Purchase individual online access for 1 year to this journal.
Price: EUR 105.00
Technology and Disability communicates knowledge about the field of assistive technology devices and services, within the context of the lives of end users - persons with disabilities and their family members. While the topics are technical in nature, the articles are written for broad comprehension despite the reader's education or training.
Technology and Disability's contents cover research and development efforts, education and training programs, service and policy activities and consumer experiences.
The term Technology refers to assistive devices and services.
- The term Disability refers to both permanent and temporary functional limitations experienced by people of any age within any circumstance.
- The term and underscores the editorial commitment to seek for articles which see technology linked to disability as a means to support or compensate the person in daily functioning.
The Editor also attempts to link the themes of technology and disability through the selection of appropriate basic and applied research papers, review articles, case studies, programme descriptions, letters to the Editor and commentaries. Suggestions for thematic issues and proposed manuscripts are welcomed.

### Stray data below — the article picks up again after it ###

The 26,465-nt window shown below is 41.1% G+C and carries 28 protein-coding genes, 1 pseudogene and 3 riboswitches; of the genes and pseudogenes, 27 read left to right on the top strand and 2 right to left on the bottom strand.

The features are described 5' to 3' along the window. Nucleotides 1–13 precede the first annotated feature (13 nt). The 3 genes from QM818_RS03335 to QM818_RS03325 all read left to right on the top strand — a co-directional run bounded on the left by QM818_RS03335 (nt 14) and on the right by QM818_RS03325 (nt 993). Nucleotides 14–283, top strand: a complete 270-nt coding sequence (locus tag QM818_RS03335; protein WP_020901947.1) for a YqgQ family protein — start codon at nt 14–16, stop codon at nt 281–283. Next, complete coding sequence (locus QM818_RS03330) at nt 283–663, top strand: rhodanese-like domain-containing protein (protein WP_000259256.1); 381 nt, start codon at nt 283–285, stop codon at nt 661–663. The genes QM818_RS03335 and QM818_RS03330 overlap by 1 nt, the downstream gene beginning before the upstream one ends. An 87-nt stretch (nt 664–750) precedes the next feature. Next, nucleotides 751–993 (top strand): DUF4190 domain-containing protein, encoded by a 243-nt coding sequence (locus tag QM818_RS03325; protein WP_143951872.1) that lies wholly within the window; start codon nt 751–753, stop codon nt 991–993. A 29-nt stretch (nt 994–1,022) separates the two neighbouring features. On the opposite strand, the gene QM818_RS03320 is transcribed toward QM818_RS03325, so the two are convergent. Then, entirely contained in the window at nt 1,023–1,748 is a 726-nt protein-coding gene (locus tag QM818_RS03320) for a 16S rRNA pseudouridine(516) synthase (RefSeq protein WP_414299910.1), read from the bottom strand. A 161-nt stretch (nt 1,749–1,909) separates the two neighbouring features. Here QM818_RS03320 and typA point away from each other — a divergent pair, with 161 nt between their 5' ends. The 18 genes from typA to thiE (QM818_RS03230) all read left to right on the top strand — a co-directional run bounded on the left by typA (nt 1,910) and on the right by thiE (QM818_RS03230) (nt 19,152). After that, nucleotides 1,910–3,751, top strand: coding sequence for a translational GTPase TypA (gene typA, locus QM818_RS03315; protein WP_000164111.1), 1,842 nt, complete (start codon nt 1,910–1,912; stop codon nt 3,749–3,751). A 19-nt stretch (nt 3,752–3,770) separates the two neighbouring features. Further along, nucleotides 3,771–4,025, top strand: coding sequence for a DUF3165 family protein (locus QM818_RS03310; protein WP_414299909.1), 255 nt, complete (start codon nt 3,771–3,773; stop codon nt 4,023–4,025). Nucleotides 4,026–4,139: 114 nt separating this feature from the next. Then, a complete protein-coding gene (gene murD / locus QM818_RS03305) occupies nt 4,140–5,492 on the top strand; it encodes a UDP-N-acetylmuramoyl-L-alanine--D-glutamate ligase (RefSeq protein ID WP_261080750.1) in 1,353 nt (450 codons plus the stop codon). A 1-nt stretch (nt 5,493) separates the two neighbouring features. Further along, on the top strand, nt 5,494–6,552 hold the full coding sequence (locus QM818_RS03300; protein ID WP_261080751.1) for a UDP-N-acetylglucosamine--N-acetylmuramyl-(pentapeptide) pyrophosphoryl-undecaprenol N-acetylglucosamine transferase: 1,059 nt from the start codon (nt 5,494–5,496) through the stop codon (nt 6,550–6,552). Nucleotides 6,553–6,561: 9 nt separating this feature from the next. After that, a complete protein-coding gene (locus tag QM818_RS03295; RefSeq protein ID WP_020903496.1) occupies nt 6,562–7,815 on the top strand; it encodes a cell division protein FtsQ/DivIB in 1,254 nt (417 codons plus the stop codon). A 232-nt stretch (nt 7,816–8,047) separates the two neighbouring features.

Abstract: BACKGROUND: There is strong evidence that cognitive skills and executive functions are skills that children need in order to successfully learn in school. Although executive function disorders are not considered a learning disability, weaknesses in executive functioning are often observed in students with learning disabilities or ADHD. Cognitive games are a type of educational games which focus on enhancing cognitive functioning in children with different profiles of cognitive development, including students with neurocognitive and/or learning disabilities. Self-regulation and metacognitive skills also play an important role in academic performance. OBJECTIVE: In this work, we highlight the need of monitoring…and supporting metacognitive skills (self-regulation) in the context of a cognitive training game. We propose a system for self-regulated cognitive training for children which supports metacognitive strategies allowing the child to reflect on their own progress, weaknesses and strengths, self-arrange the training content, and thus to promote their self-regulated learning skills. METHODS: We provide a narrative review of research in cognitive training, self-regulated learning and explainable recommendation systems for children in educational settings. RESULTS AND CONCLUSIONS: Based on the review, an experimental testbed is proposed to explore how transparency, explainability and persuasive strategies can be used to promote self-regulated learning skills in children, considering individual differences on learning abilities, preferences, and needs.